July 17, 2012
The New York Knicks enter the 2012-13 NBA season with a myriad of questions surrounding their team. After losing to the Miami Heat in five games in the opening round of the Eastern Conference playoffs, there are plenty of people, both close to the league and casual fans, who wonder if the Knicks have what it takes to become a viable contender in a fast improving Eastern Conference.
The Knicks once upon a time were an Eastern Conference powerhouse that was capable of going toe to toe with Isiah Thomas’ Pistons and Michael Jordan’s Bulls teams that were among the league’s elite. Things have gone sour since the days of Patrick Ewing, John Starks and Charles Oakley however; the team has not won a division title since 1994 and their last playoff series victory was back in the 1999-00 season when they defeated the Heat, four games to three, in the Eastern Conference semifinals before being knocked out by the Indiana Pacers.
New York not only hasn’t won a series since that 1999-00 campaign, they’ve made the playoffs only four times in that stretch, winning a combined three games. Two of those wins came in a first round playoff series loss to the Toronto Raptors in 2000-01; the Knicks would go on to lose their next 13 playoff contests before a Game Four victory against Miami this year. After the season ended, there was talk about changes that were going to be made, perhaps starting with the coaching staff.
Rumors flew hot and heavy that the Knicks were interested in former Bulls and Lakers coach Phil Jackson, who spent part of his playing career with the Knicks. That quickly dissolved when Jackson stated that he had no interest in coaching the team in its current fashion, saying that the way the roster was comprised was “clumsy” as playing styles of superstars Carmelo Anthony and Amare’ Stoudemire did not mesh. Following that revelation, the Knicks offered a new contract to Mike Woodson, who took over the team on an interim basis after Mike D’Antoni resigned in March.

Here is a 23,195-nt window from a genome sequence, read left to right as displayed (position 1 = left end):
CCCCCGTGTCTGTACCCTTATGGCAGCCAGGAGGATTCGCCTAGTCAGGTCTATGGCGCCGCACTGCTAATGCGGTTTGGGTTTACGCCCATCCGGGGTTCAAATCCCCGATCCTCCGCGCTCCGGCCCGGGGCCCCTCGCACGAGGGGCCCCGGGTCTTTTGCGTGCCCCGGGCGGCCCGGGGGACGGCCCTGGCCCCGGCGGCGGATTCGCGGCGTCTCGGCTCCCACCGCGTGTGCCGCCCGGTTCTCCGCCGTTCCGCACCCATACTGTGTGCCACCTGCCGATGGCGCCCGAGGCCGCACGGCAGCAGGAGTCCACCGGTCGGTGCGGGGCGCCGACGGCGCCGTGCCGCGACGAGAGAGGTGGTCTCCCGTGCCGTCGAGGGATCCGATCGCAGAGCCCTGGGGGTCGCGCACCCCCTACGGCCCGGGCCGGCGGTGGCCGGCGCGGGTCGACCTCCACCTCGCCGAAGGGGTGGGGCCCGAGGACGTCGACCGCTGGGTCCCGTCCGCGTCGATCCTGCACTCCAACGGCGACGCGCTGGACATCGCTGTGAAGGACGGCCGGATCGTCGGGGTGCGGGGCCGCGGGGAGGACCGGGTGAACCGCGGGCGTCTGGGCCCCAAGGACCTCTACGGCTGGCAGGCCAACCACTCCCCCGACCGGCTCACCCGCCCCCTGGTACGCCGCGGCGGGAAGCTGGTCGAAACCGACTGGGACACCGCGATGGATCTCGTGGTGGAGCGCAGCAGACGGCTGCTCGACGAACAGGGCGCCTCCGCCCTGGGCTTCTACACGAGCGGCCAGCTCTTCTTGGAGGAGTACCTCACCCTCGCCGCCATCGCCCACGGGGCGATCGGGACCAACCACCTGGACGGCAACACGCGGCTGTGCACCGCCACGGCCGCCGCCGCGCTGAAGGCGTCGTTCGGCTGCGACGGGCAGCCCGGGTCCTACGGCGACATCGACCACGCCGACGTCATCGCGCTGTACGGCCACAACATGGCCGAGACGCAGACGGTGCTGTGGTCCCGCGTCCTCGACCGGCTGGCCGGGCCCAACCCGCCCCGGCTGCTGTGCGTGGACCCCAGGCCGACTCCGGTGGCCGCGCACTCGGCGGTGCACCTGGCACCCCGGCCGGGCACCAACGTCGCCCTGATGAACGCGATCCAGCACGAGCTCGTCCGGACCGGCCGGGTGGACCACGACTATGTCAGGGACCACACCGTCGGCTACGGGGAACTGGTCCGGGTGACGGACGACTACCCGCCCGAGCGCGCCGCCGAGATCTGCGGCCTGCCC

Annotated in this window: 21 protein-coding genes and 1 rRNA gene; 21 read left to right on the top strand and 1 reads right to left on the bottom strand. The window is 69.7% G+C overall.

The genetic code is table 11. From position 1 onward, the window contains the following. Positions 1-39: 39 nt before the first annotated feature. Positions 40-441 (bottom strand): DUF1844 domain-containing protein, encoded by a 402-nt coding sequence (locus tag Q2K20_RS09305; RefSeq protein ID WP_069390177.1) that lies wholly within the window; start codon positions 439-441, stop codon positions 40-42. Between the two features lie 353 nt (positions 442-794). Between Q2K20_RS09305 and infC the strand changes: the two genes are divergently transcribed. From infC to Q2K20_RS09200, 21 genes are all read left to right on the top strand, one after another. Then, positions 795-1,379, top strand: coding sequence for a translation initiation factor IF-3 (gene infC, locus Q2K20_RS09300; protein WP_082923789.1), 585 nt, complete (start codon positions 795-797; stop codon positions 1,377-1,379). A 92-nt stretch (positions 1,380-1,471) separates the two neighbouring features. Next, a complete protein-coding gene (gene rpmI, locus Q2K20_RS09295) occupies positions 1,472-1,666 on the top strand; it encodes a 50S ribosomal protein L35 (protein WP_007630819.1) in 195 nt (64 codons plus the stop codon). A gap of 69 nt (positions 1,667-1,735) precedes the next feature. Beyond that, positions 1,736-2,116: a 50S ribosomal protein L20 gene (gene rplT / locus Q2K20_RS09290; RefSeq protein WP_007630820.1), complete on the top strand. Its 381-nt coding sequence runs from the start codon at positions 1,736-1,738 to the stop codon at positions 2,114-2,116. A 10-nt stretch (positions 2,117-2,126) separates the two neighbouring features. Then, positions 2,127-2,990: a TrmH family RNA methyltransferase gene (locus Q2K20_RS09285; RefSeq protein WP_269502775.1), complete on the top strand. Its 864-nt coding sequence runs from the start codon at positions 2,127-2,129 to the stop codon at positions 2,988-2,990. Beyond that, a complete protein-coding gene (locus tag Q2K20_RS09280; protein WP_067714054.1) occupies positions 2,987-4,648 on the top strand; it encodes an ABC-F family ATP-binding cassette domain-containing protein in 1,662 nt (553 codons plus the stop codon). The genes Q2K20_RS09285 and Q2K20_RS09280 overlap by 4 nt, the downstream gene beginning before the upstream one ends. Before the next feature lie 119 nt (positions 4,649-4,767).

With no change in the coaching staff, that means player personnel would have to be where the Knicks made potential changes. They were hotly pursuing point guard Steve Nash among other pieces to try and find parts to work with Anthony and Stoudemire. How have the Knicks done so far in free agency and the like? Let’s take a closer look at what New York has done as they attempt to remain relevant in not only the league and the conference, but in their own city.
Knicks Acquisitions: PG Jason Kidd, PG Raymond Felton, C Marcus Camby, PF/C Kurt Thomas, G/F James White, SF Steve Novak (re-signed), SG J.R. Smith (re-signed)
Knicks Departures: SG Landry Fields (Toronto, Knicks declined to match offer sheet), C Dan Gadzuric (traded to Portland), PF Jared Jeffries (traded to Portland), PG Jeremy Lin (Houston has offer sheet out, Knicks are reportedly not going to match), PG Mike Bibby (unsigned), PG Baron Davis (unsigned), SF Bill Walker (unsigned), SG Roger Mason (unsigned)
The Knicks have gone the route of going after battle tested veterans so far in free agency. Kidd, Camby and Thomas all have plenty of experience under their belts but with that experience comes a ton of miles. None of them are capable of being starters or logging heavy minutes with any sort of success these days and their offensive numbers for their respective clubs was minimal last season.
Case in point: Kidd averaged career lows in points (6.2), rebounds (4.1) and assists (5.5) per game last season while playing a career low 28.7 minutes per game. The assist number was more than two FULL assists per game than his previous low of 7.7 that he recorded during his rookie campaign. He lacks the ability to slash to the basket and create opportunities via dribble penetration and settles for far too many jump shots. Last season marked his second consecutive year of shooting below 37 percent from the floor.
Camby averaged 4.9 points and 9 rebounds per game in a season split between Portland and Houston. He’s not an offensive threat; his best scoring average of 14.8 points per game came back in his rookie season. He averages 9.7 points and 9.9 rebounds per game in his career and his rebounding and defensive ability (he led the league in blocks per game four times) will help the Knicks close to the basket. He’ll be a backup to Tyson Chandler and may slide into the power forward slot should the Knicks decide to go with a big lineup.